Ludwig posted a YouTube video today talking about a cease and desist letter he had received from Nintendo.

The popular YouTuber Ludwig posted a video recently talking about a recent cease and desist letter he got from Nintendo. He was being sued for a specific Smash Bros tournament series he had hosted. While Ludwig's situation isn't the end of the world, Nintendo has also dropped a list of Smash Bros tournament guidelines that many are concerned about.

With so many minor and tedious rules that people have to abide too, a lot of competitors within the Smash Bros scene are worried that this could be the end of Smash Bros tournaments. Nintendo, notorious for shutting down various Smash Bros events in the past, is now pushing down even harder on those organizing tournaments.

So what does this mean for Smash Bros and other Nintendo games' tournaments in the future?

Ludwig gets sued by Nintendo; claims it will be much easier for tournament organizers to have the same happen to them

In a recent upload, Ludwig talked about his recent cease and desist letter from Nintendo. During the last month or so, the celebrity YouTuber hosted a massive tournament series featuring the classic Super Smash Bros Melee title.

In the beginning, Ludwig had been warned by Nintendo not to host using any modified maps, which at the time was a bummer for the streamer and his community. Yet, he knew he could still make it work.

Now, after being sued by Nintendo, Ludwig came to the realization that this may put more of a hindrance on tournament organizers and their events.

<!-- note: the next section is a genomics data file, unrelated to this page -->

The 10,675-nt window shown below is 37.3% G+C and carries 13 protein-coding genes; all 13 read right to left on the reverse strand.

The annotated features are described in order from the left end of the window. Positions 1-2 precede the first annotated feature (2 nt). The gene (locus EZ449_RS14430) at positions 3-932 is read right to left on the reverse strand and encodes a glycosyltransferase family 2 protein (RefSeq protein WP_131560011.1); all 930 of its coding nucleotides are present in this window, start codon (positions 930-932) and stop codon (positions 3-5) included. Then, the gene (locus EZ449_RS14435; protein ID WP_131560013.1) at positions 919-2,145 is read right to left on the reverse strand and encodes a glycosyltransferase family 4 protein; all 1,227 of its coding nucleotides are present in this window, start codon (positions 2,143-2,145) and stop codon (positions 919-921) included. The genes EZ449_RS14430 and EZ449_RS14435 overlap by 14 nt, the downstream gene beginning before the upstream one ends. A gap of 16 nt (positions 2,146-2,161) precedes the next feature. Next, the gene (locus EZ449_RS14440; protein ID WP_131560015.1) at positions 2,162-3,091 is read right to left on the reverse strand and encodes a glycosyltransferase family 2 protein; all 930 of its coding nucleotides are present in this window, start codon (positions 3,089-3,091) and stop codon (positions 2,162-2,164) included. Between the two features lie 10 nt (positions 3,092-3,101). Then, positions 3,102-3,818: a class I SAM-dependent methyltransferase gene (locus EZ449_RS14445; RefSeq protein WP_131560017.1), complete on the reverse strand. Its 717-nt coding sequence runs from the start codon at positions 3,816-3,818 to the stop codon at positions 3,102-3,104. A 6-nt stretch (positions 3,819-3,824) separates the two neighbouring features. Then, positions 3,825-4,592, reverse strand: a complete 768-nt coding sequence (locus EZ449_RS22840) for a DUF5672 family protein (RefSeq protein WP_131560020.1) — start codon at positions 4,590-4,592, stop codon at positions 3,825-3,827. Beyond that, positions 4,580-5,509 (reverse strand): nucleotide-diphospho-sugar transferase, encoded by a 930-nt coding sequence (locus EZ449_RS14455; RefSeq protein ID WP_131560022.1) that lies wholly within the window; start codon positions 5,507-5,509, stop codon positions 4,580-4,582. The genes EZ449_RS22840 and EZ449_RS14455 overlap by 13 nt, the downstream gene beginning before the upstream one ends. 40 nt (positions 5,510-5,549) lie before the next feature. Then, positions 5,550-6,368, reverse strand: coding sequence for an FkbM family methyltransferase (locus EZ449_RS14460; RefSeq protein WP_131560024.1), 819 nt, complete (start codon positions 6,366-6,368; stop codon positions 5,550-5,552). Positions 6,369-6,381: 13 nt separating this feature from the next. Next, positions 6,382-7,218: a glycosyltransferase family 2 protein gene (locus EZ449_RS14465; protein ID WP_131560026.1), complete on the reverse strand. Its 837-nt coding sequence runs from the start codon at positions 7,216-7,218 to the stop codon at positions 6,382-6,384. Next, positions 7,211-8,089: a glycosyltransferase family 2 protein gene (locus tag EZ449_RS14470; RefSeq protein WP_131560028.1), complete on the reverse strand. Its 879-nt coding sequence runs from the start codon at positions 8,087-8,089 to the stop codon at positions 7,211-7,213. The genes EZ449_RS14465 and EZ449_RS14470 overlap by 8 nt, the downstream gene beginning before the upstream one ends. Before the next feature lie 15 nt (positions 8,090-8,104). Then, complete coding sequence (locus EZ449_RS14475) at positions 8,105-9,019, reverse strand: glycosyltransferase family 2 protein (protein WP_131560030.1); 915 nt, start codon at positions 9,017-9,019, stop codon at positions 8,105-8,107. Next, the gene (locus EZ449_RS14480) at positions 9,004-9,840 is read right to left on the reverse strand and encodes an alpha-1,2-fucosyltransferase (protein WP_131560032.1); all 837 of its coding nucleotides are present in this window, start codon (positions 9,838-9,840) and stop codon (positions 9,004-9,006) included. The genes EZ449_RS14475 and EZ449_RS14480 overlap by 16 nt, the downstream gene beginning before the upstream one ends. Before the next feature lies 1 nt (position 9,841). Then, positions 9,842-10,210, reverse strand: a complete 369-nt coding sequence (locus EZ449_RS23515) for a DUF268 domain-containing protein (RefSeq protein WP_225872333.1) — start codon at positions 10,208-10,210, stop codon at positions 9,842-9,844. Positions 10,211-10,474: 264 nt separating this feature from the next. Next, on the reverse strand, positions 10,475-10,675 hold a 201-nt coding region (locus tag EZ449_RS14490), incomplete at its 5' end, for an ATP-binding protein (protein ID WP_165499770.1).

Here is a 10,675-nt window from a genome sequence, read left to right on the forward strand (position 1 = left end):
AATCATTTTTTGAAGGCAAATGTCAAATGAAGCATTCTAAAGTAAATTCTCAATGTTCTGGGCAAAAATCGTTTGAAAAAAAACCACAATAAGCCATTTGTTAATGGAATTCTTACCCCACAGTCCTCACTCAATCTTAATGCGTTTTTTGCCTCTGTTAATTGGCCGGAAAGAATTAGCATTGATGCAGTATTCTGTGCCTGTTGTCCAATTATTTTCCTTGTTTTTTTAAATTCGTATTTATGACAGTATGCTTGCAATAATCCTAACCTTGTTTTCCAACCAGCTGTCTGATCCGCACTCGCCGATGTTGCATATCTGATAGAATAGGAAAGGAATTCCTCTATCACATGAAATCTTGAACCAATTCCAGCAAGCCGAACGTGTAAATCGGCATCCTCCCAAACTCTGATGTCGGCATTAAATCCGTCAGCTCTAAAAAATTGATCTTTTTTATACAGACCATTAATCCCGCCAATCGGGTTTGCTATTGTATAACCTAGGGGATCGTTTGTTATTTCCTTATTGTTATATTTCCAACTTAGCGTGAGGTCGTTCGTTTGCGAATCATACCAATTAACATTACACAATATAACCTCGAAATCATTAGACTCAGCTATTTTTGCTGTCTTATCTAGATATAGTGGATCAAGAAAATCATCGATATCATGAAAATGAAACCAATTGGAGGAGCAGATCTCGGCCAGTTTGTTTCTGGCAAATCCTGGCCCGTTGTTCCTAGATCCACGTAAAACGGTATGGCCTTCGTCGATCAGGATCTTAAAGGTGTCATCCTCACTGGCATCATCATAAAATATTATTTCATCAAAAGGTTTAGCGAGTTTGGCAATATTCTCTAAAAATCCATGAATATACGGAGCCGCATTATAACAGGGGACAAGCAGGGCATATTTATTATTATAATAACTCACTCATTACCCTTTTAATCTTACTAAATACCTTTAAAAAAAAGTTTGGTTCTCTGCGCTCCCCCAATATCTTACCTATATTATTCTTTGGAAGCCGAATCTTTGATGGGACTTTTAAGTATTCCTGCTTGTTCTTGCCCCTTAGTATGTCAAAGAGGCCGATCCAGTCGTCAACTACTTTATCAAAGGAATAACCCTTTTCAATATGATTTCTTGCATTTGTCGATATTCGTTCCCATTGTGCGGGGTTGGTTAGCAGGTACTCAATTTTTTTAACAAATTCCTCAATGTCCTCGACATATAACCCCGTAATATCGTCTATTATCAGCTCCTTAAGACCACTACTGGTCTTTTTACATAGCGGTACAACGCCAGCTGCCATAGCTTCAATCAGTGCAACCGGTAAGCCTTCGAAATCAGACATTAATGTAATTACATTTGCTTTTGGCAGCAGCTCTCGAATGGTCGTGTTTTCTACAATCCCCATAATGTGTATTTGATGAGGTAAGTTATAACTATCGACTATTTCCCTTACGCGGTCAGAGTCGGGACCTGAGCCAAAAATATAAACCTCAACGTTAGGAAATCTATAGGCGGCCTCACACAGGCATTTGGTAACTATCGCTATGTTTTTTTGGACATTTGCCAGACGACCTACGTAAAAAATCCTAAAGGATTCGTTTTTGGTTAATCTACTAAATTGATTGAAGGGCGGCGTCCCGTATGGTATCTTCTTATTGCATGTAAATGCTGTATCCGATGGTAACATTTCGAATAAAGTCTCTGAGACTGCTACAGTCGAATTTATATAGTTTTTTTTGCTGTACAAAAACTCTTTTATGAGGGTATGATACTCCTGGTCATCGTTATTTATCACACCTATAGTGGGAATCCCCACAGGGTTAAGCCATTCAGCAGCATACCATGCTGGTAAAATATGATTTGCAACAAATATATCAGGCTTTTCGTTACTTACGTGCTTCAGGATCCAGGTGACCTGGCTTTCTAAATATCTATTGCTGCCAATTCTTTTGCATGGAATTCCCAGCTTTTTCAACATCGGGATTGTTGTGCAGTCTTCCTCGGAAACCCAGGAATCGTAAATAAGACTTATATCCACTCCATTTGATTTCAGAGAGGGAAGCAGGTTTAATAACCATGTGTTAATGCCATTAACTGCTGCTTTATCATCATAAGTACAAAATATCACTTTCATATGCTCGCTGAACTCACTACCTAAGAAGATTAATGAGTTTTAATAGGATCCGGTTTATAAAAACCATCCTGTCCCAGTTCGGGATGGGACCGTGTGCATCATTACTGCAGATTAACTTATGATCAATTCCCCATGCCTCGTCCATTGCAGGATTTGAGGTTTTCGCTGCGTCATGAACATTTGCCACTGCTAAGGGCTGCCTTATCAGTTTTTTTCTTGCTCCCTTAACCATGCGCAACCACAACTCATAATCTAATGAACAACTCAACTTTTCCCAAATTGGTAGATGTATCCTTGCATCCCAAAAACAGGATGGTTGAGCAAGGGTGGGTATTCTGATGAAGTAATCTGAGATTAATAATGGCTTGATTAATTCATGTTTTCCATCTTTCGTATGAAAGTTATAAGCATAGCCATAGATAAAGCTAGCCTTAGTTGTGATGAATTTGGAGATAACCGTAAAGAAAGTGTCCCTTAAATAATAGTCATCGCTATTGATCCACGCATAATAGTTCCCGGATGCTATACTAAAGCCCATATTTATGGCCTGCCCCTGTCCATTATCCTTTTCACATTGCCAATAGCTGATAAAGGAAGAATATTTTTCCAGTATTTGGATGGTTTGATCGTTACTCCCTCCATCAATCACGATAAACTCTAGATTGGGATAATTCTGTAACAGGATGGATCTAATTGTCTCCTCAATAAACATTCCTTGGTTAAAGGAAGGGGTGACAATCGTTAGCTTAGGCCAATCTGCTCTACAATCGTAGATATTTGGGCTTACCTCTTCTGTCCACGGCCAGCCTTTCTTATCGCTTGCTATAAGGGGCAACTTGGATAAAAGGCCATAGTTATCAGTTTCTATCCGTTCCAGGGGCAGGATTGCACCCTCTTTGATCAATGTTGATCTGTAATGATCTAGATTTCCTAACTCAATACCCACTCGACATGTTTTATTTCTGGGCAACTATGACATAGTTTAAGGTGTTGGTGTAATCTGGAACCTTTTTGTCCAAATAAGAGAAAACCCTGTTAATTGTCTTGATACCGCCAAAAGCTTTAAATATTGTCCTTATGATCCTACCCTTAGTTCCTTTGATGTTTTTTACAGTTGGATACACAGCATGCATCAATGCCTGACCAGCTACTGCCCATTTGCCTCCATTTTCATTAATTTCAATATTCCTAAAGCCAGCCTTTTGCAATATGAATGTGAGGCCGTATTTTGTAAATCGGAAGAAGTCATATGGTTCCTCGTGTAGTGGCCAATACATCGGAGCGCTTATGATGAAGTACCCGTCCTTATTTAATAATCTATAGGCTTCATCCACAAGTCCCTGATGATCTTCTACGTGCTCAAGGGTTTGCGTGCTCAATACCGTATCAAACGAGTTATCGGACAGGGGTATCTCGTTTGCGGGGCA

Image via Wikipedia.
Image via Wikipedia.

With so many restrictions, such as how many players can be in an event per prize pool to what type of controllers players can use, many Smash Bros fans are worried about what's to come next

Still, though, Ludwig showcased the new application system for getting approved for future tournaments, and it is surprisingly fast.

In Ludwig's YouTube video, he displayed a Japanese tournament hoster who had submitted one of the brand new applications required to host a Smash Bros event. Surprisingly, the tournament was approved in less than a day.

While some of these restrictions may seem to be the end of Smash Bros tournaments, it also seems as if Nintendo is trying to still make it work, while also pressing their foot down.

So why was Ludwig sued?

In his video, Ludwig does not specifically give any reasons as to why he had received a cease and desist order but does mention that he thought things would be fine. His confidentiality is more than likely due to legal reasons, and the last thing the creator wants is to have Nintendo shut down his tournaments for good.

His video was more of a warning to help prevent future organizers from not following any of the mentioned guidelines, and having their livelihoods stripped from them. Hopefully, in the future, we see a more inclusive scene within the Smash Bros tournament community.

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